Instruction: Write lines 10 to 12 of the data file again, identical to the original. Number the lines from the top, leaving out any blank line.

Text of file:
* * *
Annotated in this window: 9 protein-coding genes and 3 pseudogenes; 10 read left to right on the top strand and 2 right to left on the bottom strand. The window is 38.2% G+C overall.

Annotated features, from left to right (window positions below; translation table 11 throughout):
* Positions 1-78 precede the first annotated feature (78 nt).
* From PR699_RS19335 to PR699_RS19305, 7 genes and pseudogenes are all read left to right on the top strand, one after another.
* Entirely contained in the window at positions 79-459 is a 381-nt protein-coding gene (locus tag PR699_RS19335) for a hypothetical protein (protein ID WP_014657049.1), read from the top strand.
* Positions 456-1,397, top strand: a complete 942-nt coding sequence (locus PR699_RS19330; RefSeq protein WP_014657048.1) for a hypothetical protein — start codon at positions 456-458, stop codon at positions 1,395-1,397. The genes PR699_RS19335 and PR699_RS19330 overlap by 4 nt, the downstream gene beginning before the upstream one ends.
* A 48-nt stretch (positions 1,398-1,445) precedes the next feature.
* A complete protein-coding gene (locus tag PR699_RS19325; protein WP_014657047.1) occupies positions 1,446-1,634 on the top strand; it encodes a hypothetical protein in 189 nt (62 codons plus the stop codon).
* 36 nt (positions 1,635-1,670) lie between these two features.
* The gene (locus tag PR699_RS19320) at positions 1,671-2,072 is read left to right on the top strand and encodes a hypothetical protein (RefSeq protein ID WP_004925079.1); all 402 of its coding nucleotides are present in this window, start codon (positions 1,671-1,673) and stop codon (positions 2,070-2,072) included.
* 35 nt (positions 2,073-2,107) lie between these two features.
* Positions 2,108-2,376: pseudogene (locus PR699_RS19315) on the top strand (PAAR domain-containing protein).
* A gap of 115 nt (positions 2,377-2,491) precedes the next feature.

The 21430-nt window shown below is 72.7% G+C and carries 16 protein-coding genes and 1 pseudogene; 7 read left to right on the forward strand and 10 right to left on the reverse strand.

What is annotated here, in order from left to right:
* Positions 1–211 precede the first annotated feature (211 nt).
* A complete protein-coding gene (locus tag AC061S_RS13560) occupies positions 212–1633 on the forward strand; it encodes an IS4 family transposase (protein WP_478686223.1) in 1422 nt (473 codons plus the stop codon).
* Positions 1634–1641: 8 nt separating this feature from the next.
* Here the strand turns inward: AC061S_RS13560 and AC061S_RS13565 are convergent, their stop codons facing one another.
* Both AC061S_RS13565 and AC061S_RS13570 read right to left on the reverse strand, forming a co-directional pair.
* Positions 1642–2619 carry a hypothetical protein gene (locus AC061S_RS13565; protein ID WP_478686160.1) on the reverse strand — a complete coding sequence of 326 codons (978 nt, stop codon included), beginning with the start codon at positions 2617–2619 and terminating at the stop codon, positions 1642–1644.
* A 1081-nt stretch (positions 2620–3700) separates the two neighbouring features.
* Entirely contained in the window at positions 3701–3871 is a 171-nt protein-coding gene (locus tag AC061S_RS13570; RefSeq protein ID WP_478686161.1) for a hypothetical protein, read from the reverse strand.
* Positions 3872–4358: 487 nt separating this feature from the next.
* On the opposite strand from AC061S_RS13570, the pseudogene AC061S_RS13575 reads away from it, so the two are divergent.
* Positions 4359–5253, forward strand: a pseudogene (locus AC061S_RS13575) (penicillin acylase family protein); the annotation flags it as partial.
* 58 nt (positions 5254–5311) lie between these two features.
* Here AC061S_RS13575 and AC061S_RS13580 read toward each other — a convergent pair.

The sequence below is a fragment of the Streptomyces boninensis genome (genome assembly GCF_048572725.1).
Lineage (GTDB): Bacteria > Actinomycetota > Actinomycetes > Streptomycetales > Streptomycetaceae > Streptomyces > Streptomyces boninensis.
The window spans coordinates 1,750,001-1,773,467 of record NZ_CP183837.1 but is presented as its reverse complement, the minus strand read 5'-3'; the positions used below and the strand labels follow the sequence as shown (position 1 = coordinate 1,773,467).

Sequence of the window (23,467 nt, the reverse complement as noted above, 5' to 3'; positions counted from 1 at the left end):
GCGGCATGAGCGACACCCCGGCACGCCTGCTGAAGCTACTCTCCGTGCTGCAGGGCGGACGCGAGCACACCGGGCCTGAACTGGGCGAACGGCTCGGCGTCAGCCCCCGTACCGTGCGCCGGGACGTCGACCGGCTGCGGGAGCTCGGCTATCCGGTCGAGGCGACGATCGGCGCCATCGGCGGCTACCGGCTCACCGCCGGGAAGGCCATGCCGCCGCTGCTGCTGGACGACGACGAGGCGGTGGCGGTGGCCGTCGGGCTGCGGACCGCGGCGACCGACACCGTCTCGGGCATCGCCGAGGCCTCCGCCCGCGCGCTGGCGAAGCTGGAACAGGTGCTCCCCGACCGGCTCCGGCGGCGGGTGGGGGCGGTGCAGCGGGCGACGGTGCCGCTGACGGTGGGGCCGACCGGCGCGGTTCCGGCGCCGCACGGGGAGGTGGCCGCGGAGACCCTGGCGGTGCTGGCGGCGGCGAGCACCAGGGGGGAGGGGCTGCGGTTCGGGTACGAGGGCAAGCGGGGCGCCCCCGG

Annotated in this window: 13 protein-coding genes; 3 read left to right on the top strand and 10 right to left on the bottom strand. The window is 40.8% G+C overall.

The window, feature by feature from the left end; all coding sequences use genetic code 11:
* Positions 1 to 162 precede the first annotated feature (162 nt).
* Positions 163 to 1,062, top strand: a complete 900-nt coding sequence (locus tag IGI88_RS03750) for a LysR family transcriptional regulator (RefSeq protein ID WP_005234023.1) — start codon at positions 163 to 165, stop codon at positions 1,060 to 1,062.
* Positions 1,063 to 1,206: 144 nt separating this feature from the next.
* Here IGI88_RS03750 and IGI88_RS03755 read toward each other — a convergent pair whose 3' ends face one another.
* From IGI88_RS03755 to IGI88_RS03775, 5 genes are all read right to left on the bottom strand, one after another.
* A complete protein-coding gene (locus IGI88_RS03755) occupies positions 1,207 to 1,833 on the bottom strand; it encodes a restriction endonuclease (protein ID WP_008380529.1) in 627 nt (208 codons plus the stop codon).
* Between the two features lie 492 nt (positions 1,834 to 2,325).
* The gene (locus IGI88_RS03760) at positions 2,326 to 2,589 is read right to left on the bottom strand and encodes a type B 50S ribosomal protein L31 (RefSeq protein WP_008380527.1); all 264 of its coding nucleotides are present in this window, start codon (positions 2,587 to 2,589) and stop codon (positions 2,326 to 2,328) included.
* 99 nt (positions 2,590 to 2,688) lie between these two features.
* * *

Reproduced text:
* The gene (locus tag PR699_RS19320) at positions 1,671-2,072 is read left to right on the top strand and encodes a hypothetical protein (RefSeq protein ID WP_004925079.1); all 402 of its coding nucleotides are present in this window, start codon (positions 1,671-1,673) and stop codon (positions 2,070-2,072) included.
* 35 nt (positions 2,073-2,107) lie between these two features.
* Positions 2,108-2,376: pseudogene (locus PR699_RS19315) on the top strand (PAAR domain-containing protein).